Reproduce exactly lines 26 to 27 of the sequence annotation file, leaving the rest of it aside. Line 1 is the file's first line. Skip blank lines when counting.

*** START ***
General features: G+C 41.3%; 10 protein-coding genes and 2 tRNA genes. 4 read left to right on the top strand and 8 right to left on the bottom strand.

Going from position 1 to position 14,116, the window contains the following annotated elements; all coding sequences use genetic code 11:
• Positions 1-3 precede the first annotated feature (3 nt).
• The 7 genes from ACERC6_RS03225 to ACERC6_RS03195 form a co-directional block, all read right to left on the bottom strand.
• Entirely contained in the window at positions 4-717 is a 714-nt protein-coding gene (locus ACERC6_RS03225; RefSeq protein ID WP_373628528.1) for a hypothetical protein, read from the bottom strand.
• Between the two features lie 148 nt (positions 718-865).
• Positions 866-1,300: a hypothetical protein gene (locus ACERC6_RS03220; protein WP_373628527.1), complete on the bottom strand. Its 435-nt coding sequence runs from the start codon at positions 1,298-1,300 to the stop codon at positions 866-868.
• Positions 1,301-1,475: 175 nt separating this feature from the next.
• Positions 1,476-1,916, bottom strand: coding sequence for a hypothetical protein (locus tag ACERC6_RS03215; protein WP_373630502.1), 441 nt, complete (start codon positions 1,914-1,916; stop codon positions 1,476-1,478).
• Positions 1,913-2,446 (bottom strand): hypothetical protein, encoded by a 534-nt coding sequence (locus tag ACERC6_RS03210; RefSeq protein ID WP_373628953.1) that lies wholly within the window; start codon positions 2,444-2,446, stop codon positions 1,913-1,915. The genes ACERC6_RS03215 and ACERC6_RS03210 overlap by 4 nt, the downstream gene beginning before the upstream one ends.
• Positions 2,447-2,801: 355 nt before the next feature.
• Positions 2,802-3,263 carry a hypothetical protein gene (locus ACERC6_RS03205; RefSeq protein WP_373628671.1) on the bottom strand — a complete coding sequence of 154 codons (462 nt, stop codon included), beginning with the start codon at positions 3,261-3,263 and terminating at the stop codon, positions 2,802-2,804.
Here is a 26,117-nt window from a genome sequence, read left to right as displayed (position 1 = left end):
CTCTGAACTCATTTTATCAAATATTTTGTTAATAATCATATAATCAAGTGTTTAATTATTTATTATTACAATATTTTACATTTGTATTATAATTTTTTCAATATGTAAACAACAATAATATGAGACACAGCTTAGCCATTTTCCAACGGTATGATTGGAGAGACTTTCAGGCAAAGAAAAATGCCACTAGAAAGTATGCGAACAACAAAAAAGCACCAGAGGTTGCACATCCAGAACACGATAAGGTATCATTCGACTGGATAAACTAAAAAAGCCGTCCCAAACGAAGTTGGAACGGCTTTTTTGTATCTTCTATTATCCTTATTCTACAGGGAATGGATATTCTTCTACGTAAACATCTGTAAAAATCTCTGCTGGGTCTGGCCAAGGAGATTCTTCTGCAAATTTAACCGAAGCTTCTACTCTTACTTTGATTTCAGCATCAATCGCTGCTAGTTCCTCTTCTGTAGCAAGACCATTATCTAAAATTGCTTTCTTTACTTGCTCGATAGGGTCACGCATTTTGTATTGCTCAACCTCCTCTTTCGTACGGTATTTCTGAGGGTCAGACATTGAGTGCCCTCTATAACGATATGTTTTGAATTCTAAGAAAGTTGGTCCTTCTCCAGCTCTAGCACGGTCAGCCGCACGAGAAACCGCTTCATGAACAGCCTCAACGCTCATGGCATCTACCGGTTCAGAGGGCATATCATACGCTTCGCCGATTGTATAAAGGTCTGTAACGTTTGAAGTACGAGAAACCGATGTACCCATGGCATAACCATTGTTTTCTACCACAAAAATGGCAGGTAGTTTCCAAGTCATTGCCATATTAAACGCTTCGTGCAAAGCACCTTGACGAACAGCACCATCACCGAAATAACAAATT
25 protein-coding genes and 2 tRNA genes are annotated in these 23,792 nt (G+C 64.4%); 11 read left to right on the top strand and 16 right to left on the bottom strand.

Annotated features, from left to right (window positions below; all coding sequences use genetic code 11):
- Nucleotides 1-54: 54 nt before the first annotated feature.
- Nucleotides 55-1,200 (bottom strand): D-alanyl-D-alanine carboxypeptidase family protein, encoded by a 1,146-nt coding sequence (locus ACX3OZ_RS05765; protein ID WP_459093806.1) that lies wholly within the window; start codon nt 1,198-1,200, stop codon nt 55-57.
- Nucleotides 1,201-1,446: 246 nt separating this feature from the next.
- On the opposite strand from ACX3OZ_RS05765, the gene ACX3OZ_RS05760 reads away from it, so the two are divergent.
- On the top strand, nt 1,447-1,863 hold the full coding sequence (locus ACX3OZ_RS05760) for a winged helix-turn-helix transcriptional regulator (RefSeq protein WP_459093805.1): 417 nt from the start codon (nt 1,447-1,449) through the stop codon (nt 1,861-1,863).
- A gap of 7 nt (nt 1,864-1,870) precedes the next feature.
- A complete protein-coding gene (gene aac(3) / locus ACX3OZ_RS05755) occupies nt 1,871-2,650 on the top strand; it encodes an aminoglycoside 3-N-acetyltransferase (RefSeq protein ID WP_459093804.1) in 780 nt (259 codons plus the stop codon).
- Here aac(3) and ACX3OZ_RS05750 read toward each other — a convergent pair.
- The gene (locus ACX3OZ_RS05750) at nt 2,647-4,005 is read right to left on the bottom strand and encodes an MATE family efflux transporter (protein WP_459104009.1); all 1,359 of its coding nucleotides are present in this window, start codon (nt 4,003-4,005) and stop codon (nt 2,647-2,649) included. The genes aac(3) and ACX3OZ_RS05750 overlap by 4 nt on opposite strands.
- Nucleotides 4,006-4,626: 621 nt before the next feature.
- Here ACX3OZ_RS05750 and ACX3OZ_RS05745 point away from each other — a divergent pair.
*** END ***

- Nucleotides 4,006-4,626: 621 nt before the next feature.
- Here ACX3OZ_RS05750 and ACX3OZ_RS05745 point away from each other — a divergent pair.